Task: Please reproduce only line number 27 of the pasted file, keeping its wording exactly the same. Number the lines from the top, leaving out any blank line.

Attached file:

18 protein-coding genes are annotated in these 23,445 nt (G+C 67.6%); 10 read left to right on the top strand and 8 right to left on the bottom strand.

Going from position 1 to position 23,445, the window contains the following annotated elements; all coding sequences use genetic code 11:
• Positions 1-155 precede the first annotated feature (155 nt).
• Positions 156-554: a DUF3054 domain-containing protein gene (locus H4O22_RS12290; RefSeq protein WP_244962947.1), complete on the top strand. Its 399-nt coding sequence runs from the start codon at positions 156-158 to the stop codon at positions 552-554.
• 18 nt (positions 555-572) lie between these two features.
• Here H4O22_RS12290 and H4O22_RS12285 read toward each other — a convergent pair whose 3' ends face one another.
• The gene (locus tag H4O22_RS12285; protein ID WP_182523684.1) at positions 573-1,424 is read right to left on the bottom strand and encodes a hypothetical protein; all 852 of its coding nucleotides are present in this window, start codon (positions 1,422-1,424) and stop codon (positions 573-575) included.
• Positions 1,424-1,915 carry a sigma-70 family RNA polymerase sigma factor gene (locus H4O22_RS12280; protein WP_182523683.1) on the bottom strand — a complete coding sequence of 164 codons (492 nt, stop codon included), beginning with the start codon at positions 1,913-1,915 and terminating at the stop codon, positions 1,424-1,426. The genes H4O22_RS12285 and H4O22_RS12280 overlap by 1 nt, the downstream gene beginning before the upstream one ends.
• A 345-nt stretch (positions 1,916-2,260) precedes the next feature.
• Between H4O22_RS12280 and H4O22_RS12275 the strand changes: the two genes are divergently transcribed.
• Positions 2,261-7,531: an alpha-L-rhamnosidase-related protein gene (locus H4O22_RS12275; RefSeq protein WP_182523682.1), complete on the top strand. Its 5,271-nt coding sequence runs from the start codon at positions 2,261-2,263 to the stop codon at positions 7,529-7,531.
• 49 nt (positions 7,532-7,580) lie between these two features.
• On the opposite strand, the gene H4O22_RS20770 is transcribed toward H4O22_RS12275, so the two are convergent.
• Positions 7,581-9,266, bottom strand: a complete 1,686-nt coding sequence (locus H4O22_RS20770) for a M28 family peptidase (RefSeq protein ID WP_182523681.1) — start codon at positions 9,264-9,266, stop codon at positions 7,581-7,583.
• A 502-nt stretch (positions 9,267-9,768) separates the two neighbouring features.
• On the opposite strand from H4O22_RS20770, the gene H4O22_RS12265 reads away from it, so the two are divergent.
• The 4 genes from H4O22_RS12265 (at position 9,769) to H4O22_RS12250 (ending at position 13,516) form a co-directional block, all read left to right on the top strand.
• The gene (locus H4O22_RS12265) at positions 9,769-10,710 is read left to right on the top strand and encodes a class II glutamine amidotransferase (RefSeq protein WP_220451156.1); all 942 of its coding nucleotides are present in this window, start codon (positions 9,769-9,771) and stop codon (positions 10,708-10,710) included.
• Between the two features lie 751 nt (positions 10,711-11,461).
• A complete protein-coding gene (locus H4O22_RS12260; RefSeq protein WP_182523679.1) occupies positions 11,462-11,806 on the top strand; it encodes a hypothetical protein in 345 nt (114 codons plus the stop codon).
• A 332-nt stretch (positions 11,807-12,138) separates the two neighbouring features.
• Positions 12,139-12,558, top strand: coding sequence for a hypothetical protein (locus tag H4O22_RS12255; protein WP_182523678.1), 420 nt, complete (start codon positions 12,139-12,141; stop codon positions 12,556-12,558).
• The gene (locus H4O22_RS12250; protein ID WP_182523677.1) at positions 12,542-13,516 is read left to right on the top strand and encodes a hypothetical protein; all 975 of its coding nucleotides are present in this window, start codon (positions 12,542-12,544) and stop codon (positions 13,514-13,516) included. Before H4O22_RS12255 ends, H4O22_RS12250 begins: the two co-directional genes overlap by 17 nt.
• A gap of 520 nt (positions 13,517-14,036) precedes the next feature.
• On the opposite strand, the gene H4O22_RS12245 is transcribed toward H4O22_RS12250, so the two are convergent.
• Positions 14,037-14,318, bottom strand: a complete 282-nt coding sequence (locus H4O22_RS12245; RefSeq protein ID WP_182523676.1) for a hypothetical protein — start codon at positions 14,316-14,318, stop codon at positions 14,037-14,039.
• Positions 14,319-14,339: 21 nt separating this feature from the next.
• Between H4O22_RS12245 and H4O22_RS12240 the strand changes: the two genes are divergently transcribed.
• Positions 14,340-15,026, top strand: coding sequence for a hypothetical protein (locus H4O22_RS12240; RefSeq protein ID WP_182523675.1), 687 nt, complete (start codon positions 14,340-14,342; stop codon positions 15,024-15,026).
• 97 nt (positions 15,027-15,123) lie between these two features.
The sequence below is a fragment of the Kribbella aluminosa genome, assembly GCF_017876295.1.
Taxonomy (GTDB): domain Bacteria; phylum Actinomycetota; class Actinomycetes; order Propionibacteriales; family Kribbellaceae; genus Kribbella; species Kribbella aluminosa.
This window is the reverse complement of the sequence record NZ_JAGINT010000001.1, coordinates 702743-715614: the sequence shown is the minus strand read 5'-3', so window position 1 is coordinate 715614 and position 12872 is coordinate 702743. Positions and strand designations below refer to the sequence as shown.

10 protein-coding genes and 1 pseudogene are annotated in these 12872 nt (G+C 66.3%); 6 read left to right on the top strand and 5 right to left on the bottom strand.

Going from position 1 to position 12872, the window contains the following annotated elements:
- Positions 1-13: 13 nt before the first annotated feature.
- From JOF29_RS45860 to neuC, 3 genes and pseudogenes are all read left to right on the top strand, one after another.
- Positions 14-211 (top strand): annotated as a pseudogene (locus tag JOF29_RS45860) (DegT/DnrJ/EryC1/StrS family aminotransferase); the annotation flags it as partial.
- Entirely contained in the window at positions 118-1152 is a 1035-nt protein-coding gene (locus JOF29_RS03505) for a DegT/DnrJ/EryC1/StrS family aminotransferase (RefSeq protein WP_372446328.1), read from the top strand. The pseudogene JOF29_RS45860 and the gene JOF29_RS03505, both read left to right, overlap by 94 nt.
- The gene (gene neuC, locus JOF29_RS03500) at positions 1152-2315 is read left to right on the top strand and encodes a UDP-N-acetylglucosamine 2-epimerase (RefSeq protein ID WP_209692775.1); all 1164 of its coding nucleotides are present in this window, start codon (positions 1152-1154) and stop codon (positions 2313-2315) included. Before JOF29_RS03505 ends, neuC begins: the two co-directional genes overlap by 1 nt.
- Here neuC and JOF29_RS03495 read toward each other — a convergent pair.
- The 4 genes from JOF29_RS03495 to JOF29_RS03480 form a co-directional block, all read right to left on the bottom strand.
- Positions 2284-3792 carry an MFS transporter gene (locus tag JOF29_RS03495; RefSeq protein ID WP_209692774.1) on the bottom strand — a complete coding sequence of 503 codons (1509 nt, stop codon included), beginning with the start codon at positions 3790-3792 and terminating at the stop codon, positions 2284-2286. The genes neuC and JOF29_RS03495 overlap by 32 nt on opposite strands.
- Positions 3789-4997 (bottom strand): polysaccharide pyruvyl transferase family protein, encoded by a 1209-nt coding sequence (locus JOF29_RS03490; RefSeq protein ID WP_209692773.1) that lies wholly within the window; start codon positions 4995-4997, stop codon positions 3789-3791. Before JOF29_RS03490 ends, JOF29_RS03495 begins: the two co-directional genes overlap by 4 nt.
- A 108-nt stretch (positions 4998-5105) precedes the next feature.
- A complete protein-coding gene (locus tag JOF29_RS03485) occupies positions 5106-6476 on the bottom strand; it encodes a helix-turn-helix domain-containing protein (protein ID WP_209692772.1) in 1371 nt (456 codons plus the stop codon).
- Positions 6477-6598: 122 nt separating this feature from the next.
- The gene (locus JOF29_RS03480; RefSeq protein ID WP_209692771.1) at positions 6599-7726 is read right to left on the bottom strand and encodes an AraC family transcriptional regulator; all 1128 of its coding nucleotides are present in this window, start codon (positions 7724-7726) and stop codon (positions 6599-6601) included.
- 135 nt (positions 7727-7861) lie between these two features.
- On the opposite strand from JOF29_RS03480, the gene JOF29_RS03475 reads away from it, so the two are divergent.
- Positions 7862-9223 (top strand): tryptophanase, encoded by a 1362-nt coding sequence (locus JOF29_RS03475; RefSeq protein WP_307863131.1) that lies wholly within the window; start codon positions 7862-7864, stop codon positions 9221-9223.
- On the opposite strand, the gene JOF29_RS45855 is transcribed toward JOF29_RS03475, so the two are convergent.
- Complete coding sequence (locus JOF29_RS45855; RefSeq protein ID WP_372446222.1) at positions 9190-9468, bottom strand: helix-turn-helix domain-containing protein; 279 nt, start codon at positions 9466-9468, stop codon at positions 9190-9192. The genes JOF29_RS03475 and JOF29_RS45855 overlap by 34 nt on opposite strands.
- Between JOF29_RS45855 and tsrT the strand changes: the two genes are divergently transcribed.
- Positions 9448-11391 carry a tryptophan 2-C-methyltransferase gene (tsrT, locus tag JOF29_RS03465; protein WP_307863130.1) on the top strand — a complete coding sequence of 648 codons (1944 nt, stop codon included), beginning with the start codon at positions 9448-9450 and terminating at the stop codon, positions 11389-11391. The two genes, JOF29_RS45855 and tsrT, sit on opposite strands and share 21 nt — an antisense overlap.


• Positions 14,319-14,339: 21 nt separating this feature from the next.